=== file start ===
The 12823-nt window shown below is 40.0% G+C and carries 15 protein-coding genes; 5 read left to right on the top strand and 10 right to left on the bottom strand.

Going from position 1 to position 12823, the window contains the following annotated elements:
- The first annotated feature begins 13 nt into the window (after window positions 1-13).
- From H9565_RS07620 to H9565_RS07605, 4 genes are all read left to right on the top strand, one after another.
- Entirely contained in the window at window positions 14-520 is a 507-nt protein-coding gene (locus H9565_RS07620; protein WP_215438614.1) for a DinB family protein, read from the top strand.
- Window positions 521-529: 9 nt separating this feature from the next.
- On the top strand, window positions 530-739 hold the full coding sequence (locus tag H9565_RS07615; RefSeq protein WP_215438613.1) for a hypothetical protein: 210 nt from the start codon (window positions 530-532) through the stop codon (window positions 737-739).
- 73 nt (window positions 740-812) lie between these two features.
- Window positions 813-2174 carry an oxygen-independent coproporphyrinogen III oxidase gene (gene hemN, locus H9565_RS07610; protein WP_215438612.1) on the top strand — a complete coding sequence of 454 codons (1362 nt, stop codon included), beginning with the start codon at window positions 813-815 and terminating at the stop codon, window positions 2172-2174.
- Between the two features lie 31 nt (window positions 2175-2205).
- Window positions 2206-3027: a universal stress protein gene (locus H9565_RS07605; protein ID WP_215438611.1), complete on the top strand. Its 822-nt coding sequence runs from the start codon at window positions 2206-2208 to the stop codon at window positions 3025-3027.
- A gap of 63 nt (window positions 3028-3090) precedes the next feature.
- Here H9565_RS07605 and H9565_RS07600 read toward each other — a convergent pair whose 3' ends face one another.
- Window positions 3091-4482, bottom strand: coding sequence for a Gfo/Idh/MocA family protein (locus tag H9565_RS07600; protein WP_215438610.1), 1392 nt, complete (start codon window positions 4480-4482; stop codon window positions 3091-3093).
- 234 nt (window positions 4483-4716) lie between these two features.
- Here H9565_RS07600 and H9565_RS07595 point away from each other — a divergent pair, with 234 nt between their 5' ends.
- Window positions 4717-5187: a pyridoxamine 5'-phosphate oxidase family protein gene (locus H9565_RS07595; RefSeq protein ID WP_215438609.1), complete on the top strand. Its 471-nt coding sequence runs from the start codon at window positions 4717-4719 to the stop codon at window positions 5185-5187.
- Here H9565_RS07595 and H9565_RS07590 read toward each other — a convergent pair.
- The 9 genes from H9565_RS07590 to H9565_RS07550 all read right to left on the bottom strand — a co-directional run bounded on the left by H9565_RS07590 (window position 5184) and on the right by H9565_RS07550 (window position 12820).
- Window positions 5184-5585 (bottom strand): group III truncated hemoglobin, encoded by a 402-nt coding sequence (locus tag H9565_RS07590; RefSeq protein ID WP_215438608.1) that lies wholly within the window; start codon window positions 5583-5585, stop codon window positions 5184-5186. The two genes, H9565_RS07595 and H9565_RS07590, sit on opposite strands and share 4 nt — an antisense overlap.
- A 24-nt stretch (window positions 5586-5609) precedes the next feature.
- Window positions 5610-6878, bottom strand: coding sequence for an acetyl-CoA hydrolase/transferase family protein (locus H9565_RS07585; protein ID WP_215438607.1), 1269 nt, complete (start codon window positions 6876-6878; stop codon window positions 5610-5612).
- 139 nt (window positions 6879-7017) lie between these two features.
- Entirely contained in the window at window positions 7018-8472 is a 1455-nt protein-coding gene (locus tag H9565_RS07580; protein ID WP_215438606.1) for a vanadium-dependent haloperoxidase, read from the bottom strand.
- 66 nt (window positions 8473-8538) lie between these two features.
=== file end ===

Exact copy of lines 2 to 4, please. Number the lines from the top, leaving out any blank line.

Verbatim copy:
Going from position 1 to position 12823, the window contains the following annotated elements:
- The first annotated feature begins 13 nt into the window (after window positions 1-13).
- From H9565_RS07620 to H9565_RS07605, 4 genes are all read left to right on the top strand, one after another.